The rejection of that teaching tends to undermine the disposition to accept children as they are given to us, and as, therefore, the persons they are. That rejection has had incalculable consequences, both in the fields of clinical practice and biomedical research, and more broadly in society in people's attitudes to children. The development of the 'reproductive technologies' assumes the acceptability of separating the generation of children from the sexual act expressive of the unity of the parents. In consequence, human beings generated in vitro have come to seem to be the manipulable products of technical expertise rather than the fruit of unconditional self-giving. In vitro embryos, rather like mass-produced objects, are subject to quality control and discarded if deemed unfit for implantation; others, as I've already noted, are generated solely for experimentation which is destructive for them. There is work in the field of genetic engineering which looks to a future in which designer babies will be produced to parental specifications. All this, on top of abortion, reinforces a view of the child as a conditionally acceptable acquisition rather than a gift to be unconditionally accepted. It is seriously and dangerously at odds with the respect due to the dignity of every child.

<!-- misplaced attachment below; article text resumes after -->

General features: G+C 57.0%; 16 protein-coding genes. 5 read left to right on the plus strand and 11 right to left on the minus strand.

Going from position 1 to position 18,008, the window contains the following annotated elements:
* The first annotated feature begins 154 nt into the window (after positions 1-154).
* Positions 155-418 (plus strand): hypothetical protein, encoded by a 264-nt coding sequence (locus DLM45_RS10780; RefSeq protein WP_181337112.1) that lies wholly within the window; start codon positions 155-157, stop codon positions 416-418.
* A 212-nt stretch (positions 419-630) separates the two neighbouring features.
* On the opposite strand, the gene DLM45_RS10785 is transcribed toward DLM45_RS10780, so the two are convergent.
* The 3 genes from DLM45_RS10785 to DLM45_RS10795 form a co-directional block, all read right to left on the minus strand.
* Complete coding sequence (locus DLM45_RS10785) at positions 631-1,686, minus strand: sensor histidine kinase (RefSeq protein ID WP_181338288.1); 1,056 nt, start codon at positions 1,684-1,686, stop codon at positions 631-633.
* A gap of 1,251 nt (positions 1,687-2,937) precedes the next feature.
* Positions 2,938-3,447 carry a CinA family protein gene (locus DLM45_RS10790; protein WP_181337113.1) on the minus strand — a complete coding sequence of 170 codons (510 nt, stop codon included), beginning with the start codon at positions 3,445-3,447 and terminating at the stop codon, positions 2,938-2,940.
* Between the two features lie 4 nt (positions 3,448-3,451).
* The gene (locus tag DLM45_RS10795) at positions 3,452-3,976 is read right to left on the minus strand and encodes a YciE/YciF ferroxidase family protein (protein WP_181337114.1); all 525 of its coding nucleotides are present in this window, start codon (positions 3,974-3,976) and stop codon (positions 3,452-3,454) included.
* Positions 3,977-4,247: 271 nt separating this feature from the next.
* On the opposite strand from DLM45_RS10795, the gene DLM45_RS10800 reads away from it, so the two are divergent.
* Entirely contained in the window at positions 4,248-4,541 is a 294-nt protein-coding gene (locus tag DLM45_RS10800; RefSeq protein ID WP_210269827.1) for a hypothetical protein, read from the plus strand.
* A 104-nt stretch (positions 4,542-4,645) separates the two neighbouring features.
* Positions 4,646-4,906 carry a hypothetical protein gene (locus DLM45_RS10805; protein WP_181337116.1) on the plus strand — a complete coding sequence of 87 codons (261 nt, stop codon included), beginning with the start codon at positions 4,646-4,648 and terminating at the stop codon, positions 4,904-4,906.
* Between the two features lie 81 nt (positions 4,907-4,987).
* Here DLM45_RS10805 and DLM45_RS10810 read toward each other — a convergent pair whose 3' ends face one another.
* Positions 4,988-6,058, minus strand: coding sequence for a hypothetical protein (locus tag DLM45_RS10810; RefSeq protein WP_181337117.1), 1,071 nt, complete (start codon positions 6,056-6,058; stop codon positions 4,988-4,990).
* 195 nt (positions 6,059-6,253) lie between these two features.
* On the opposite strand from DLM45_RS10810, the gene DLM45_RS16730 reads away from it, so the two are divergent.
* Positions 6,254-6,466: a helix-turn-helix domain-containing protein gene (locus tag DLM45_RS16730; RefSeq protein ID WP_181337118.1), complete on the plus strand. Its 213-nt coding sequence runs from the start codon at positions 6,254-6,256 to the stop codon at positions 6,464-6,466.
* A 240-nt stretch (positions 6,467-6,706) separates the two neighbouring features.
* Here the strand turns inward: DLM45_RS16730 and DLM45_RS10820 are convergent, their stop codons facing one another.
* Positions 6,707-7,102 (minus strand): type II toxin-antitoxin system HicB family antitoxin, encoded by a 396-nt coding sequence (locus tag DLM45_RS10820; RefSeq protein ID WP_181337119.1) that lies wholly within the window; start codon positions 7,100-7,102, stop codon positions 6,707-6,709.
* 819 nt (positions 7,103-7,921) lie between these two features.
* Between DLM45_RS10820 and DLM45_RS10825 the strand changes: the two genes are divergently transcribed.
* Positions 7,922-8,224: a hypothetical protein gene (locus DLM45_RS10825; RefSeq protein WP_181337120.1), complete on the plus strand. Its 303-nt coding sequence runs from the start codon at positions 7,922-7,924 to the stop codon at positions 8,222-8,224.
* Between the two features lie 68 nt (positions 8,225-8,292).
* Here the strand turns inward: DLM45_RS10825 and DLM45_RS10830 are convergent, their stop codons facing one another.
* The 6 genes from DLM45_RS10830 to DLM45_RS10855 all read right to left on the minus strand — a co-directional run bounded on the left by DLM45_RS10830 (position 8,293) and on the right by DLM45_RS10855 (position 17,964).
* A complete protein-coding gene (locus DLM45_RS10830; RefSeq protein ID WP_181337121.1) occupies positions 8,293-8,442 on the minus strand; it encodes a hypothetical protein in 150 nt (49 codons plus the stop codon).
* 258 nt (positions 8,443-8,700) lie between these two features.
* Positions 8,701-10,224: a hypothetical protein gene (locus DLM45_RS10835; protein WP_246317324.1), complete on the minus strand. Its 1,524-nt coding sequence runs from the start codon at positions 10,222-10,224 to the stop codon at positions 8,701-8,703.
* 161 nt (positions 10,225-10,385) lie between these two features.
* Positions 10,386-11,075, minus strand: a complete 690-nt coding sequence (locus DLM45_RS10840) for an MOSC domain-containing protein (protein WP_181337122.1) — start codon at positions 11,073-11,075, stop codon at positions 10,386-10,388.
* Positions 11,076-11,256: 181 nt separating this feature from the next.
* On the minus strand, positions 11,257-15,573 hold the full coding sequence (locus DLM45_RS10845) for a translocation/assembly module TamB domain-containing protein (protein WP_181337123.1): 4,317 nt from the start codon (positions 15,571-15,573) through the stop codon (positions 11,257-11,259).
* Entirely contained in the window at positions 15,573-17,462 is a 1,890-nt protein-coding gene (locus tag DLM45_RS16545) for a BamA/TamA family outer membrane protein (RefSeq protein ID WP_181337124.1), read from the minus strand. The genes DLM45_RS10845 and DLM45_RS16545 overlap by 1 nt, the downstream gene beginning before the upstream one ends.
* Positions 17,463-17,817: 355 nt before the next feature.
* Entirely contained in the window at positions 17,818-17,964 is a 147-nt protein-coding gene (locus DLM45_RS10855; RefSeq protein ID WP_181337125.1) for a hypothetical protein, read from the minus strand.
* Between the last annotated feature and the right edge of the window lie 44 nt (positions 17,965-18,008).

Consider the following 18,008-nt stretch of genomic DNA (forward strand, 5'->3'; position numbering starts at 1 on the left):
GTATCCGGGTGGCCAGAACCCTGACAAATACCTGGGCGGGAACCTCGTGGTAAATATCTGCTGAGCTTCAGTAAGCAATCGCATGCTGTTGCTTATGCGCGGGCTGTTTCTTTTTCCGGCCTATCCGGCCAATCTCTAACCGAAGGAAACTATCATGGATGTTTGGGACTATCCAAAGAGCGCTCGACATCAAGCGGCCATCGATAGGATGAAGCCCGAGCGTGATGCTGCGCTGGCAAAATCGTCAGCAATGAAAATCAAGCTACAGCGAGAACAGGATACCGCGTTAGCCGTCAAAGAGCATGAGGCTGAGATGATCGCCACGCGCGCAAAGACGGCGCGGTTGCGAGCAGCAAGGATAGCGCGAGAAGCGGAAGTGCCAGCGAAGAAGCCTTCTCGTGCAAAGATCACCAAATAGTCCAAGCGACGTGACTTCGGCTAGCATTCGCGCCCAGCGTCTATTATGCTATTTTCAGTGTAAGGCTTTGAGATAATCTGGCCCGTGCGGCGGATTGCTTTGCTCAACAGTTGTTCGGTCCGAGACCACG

The Catholic Church does not see itself as in the business of promoting short-term technical fixes for the problems created by moral disorder. It would have lost its way if it did. At the heart of what it teaches is, of course, a message of salvation from moral disorder. In this short talk I've focused on those truths, of particular relevance to the practice of Obstetrics and Gynaecology, which the Church teaches about human destiny, about the great dignity which therefore belongs to every human being, about the vocation and dignity of marriage and the requirements attaching to the commitment of marriage, and about what is required to respect the dignity and foster the good of every child. The Church is happy to see any biomedical and clinical developments which are consistent with respect for the dignity of the unborn human being, are consistent with respect for the institution of marriage on which the good of children depends, and which serve to sustain rather than sever the vulnerable bonds of dependence on which each new generation depends.